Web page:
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Is everyone a "chef" now?

Sir Gawain Jul 19, 2005 03:19 PM

I am intrigued by the gradual disappearance of the noun "cook" from general usage, esp. in written language.

I can't even count the times when I read an obituary of someone who liked to cook for his friends and family and the obit called him/her "an enthusiastic chef".

I've always thought that "chef" meant a professional in charge of a whole kitchen that employs other cooks. ("Chef" means "boss" in some languages.)

But now, cookbooks and magazines refer to the "home chef", "amateur chef", everyone's a chef these days. Your grandma would be one too. I am not trying to start a general whinefest about the decline of linguistic skills, manners and general culture in the US, but how do *you* use the words chef and cook?

I'm most definitely a cook, and not a very good one at that. Never aspired to chefness.

  1. d
    Deenso Jul 19, 2005 03:37 PM

    I agree with your definition. If you're not doing it professionally, you're a cook, no matter how accomplished.

    A person in charge of a professional kitchen is a chef and, with the exception of the sous chef or pastry chef, I believe the kitchen staff are also cooks.

    6 Replies
    1. re: Deenso
      beevod Jul 19, 2005 03:42 PM

      When applied to amateurs, it's pretentious. One shouldn't call oneself "chef" until one's arms have no fewer than five burn scars.

      1. re: beevod
        Kimm Jul 19, 2005 04:27 PM

        "One shouldn't call oneself "chef" until one's arms have no fewer than five burn scars."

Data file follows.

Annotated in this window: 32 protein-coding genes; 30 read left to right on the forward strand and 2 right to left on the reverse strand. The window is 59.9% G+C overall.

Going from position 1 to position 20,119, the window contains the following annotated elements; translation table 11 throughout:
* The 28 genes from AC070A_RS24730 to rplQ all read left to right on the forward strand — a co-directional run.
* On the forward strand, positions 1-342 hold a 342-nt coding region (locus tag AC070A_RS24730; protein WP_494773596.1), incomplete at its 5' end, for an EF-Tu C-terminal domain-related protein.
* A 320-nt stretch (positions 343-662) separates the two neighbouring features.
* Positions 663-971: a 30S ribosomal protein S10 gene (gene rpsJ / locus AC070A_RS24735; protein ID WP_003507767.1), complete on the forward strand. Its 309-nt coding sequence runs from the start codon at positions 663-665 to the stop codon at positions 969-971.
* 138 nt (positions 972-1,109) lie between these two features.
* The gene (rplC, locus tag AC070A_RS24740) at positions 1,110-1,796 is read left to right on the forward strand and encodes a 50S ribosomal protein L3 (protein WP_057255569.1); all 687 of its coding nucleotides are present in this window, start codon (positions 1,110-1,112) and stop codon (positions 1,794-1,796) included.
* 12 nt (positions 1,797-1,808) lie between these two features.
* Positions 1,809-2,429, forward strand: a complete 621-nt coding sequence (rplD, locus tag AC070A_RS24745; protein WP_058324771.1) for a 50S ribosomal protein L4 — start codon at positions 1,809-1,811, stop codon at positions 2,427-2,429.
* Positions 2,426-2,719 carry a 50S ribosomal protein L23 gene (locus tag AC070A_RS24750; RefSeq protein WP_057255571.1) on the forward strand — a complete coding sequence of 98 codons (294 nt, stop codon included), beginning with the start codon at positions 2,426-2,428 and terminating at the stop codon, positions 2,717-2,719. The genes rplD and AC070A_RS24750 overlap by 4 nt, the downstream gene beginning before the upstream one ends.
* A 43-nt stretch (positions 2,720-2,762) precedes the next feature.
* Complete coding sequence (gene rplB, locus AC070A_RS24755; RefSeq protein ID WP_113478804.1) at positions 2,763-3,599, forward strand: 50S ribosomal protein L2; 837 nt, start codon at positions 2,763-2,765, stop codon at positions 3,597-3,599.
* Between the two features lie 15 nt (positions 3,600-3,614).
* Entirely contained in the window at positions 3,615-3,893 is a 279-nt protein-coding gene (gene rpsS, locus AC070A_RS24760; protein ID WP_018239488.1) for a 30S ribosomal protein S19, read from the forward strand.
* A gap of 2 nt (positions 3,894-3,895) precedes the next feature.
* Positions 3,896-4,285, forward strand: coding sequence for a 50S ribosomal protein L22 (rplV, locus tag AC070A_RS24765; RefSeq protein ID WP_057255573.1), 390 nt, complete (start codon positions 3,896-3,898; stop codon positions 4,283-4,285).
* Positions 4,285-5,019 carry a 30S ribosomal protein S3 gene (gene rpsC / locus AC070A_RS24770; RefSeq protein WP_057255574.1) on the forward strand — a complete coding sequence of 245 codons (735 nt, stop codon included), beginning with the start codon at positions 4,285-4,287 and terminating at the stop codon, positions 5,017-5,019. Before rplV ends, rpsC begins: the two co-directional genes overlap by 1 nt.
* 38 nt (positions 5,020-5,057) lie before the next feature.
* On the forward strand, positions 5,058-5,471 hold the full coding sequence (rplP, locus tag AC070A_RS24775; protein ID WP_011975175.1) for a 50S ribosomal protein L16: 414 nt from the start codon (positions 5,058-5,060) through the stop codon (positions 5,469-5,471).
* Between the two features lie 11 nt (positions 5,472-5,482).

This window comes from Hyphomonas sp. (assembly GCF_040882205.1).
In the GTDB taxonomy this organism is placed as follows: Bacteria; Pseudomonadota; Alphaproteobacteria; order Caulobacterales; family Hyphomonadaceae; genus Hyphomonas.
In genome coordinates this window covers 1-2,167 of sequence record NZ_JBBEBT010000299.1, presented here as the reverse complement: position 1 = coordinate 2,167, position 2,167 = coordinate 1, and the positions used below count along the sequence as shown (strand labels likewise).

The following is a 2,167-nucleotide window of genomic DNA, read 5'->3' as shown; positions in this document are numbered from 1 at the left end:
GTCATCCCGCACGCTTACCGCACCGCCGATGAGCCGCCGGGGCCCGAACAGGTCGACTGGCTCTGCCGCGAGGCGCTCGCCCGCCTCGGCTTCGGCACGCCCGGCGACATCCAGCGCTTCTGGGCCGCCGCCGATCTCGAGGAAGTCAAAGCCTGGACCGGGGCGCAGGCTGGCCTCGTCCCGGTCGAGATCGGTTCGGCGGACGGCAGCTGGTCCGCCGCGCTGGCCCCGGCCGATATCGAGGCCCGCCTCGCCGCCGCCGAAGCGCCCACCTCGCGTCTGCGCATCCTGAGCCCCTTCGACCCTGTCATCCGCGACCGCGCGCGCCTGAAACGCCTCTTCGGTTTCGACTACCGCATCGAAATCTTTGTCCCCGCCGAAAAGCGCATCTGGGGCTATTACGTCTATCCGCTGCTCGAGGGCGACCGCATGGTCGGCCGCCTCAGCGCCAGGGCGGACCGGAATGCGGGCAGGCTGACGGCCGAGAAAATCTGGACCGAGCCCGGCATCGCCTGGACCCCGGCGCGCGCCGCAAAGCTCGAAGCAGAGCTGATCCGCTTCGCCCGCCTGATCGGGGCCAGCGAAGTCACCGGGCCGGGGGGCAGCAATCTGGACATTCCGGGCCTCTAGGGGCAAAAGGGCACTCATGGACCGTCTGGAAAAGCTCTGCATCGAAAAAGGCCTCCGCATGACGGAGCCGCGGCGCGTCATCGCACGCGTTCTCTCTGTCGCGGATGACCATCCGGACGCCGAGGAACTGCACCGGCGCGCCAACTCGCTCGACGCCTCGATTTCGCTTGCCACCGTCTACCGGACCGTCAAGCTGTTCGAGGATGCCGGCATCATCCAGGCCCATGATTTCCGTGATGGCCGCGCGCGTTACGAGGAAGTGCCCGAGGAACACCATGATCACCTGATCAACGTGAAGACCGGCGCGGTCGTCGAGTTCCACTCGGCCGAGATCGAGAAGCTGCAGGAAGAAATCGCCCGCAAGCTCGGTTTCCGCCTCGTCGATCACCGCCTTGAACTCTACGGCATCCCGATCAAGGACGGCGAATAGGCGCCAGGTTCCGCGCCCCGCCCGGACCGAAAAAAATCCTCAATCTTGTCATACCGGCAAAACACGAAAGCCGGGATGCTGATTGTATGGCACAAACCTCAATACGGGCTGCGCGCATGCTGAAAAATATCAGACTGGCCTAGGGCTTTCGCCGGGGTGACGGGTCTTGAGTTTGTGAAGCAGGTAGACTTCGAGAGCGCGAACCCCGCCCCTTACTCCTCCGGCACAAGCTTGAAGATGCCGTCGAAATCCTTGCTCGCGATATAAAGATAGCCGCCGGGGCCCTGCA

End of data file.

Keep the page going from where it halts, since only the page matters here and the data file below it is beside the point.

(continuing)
Yay! And all this time I've just been calling myself "klutz".

        1. re: beevod
          MikeG Jul 21, 2005 09:58 AM

          One shouldn't call oneself a chef until one is in charge of a kitchen. One sort of hopes that most people are in charge of themselves (contrary to evidence in many cases), so that doesn't really count, nor does it count if you tell your children to get you the milk out of the refrigerator.LOL

          I'm inclined to agree with the poster who talked about the "glamorization" of titles in general - it's a by now time honored American tradition. It's bad enough when others do it, but I find it laughable when new line, cook cooking school graduates call themselves "chefs" - if they haven't learned that in cooking school, one wonders what they HAVE learned!

          1. re: MikeG
            dano Jul 21, 2005 10:51 AM

            Amen. Seems like most grads have some delusion that they are now chefs because they finished culinary school.

            I tend to blame it more on tv giving these folks a false idea. Always amusing to watch em crumble on a saturday nite getting "slammed" on pantry...yeah i'm crusty.

          2. re: beevod
            MM Jul 22, 2005 10:18 AM

            Hey, my POV is: if you're making me food, call yourself whatever you want ; )

          3. re: Deenso
            rebs Jul 19, 2005 10:43 PM

            yes, the chef is the one in charge. in the restaurant industry it's a great sign of respect and accomplishment when people refer to you as "chef" rather than calling you by your first name. chefs have gone through years of paying their dues as line cooks and sous chefs to get to the level of "chef".

            i remember introducing myself to a coworker at a new restaurant job and asking "you're one of the chefs right?" and he replied a little wide eyed "nooooo, i'm a cook." there's a big difference.

            i agree that if you just cook at home, your a cook. and non-professionals who have convinced themselves that they are great chefs usually are terrible cooks.

          4. g
            Gary Soup Jul 19, 2005 04:28 PM

            I can't get exercised about how it's applied to hobby cooks. If you're the chef de cuisine in your own home, you're a "chef."

            Link: http://eatingchinese.org

            1. f
              Fydeaux Jul 19, 2005 05:30 PM

              I listen to KBON out of Eunice, LA on the web a lot. One of their regular advertisers proudly boasts that their kitchen is staffed by the best Cajun cooks--NOT chefs--in the area!